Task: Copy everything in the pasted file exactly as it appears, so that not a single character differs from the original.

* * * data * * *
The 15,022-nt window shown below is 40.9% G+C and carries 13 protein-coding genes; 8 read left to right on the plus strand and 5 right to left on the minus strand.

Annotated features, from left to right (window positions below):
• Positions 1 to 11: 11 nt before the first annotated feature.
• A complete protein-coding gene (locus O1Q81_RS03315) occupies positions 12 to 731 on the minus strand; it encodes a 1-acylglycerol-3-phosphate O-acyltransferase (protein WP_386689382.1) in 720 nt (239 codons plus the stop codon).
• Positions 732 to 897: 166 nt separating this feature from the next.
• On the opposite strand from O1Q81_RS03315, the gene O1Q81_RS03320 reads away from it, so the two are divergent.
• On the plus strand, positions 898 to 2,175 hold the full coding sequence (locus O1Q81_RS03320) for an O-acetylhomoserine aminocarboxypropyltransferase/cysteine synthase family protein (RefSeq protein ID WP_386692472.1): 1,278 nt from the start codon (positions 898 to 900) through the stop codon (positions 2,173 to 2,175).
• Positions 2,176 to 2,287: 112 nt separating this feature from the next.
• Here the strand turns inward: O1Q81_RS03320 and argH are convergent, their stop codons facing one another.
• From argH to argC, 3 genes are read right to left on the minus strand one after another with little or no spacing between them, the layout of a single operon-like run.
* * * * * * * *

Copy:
The 15,022-nt window shown below is 40.9% G+C and carries 13 protein-coding genes; 8 read left to right on the plus strand and 5 right to left on the minus strand.

Annotated features, from left to right (window positions below):
• Positions 1 to 11: 11 nt before the first annotated feature.
• A complete protein-coding gene (locus O1Q81_RS03315) occupies positions 12 to 731 on the minus strand; it encodes a 1-acylglycerol-3-phosphate O-acyltransferase (protein WP_386689382.1) in 720 nt (239 codons plus the stop codon).
• Positions 732 to 897: 166 nt separating this feature from the next.
• On the opposite strand from O1Q81_RS03315, the gene O1Q81_RS03320 reads away from it, so the two are divergent.
• On the plus strand, positions 898 to 2,175 hold the full coding sequence (locus O1Q81_RS03320) for an O-acetylhomoserine aminocarboxypropyltransferase/cysteine synthase family protein (RefSeq protein ID WP_386692472.1): 1,278 nt from the start codon (positions 898 to 900) through the stop codon (positions 2,173 to 2,175).
• Positions 2,176 to 2,287: 112 nt separating this feature from the next.
• Here the strand turns inward: O1Q81_RS03320 and argH are convergent, their stop codons facing one another.
• From argH to argC, 3 genes are read right to left on the minus strand one after another with little or no spacing between them, the layout of a single operon-like run.